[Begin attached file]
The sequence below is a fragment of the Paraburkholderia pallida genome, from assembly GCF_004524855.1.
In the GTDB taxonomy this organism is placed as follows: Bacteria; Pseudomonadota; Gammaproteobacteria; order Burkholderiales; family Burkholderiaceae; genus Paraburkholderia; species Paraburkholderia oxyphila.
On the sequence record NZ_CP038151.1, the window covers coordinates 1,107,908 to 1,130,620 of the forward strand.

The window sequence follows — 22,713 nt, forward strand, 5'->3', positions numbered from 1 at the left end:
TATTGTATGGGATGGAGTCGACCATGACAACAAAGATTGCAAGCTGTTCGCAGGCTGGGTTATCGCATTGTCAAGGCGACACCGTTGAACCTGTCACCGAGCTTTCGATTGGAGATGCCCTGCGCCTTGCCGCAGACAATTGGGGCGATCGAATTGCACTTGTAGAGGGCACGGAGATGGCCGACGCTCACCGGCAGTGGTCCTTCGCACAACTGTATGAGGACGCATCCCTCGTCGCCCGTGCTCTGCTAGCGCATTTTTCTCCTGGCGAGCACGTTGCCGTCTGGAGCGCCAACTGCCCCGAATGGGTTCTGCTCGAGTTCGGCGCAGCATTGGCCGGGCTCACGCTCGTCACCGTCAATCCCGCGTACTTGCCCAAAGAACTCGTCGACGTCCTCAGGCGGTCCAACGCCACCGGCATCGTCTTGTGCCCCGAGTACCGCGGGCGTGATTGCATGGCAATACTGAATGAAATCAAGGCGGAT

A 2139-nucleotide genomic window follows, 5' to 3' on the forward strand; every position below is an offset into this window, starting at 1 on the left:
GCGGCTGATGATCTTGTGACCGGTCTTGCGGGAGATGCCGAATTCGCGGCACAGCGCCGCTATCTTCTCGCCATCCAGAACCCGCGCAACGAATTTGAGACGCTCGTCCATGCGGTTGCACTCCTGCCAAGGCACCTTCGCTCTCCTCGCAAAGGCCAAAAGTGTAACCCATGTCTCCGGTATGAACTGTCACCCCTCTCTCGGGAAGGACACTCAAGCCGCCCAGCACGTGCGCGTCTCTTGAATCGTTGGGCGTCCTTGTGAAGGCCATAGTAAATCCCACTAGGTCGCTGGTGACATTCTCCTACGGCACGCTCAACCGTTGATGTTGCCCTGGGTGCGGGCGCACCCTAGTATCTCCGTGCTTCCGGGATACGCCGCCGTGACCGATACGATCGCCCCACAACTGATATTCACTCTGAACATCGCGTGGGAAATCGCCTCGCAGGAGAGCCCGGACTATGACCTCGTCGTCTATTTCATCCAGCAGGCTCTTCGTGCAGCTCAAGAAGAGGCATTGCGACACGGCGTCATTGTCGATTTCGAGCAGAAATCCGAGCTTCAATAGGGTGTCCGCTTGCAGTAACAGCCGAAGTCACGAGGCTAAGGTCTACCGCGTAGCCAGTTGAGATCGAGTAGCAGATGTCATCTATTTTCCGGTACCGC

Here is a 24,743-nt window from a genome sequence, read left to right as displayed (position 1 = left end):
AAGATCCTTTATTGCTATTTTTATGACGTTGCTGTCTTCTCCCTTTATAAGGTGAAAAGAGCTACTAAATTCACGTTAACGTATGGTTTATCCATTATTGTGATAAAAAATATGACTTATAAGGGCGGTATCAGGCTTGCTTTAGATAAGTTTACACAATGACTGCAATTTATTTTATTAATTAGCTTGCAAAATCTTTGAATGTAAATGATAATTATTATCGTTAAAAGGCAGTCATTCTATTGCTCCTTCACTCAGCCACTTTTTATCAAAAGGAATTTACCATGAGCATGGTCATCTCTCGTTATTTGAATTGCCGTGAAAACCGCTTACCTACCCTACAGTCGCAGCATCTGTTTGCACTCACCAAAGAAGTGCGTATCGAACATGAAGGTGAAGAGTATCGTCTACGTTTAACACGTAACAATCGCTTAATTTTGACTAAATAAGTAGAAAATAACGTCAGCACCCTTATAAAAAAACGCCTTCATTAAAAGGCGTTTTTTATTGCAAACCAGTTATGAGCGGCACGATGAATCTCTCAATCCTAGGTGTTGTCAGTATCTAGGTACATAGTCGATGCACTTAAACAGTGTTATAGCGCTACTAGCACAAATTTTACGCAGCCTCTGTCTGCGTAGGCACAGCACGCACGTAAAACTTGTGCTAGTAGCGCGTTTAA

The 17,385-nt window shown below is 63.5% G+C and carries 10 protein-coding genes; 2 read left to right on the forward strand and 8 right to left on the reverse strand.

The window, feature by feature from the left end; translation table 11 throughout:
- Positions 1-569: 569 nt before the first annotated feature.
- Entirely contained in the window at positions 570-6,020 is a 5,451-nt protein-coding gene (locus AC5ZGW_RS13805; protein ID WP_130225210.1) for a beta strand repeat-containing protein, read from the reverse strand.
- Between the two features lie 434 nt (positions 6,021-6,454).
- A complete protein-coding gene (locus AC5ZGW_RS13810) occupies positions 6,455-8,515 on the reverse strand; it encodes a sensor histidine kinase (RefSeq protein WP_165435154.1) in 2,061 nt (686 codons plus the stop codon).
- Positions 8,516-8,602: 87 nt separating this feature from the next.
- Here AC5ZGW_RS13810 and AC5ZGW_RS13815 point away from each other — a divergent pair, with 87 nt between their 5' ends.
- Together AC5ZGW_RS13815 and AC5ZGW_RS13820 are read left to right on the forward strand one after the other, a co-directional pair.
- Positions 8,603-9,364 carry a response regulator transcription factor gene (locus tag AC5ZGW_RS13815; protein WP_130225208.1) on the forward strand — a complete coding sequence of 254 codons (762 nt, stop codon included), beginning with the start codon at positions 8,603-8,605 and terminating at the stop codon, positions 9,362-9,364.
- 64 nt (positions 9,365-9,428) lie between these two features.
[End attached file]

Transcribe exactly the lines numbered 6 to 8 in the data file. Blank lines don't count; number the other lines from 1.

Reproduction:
A 2139-nucleotide genomic window follows, 5' to 3' on the forward strand; every position below is an offset into this window, starting at 1 on the left:
GCGGCTGATGATCTTGTGACCGGTCTTGCGGGAGATGCCGAATTCGCGGCACAGCGCCGCTATCTTCTCGCCATCCAGAACCCGCGCAACGAATTTGAGACGCTCGTCCATGCGGTTGCACTCCTGCCAAGGCACCTTCGCTCTCCTCGCAAAGGCCAAAAGTGTAACCCATGTCTCCGGTATGAACTGTCACCCCTCTCTCGGGAAGGACACTCAAGCCGCCCAGCACGTGCGCGTCTCTTGAATCGTTGGGCGTCCTTGTGAAGGCCATAGTAAATCCCACTAGGTCGCTGGTGACATTCTCCTACGGCACGCTCAACCGTTGATGTTGCCCTGGGTGCGGGCGCACCCTAGTATCTCCGTGCTTCCGGGATACGCCGCCGTGACCGATACGATCGCCCCACAACTGATATTCACTCTGAACATCGCGTGGGAAATCGCCTCGCAGGAGAGCCCGGACTATGACCTCGTCGTCTATTTCATCCAGCAGGCTCTTCGTGCAGCTCAAGAAGAGGCATTGCGACACGGCGTCATTGTCGATTTCGAGCAGAAATCCGAGCTTCAATAGGGTGTCCGCTTGCAGTAACAGCCGAAGTCACGAGGCTAAGGTCTACCGCGTAGCCAGTTGAGATCGAGTAGCAGATGTCATCTATTTTCCGGTACCGC

Here is a 24,743-nt window from a genome sequence, read left to right as displayed (position 1 = left end):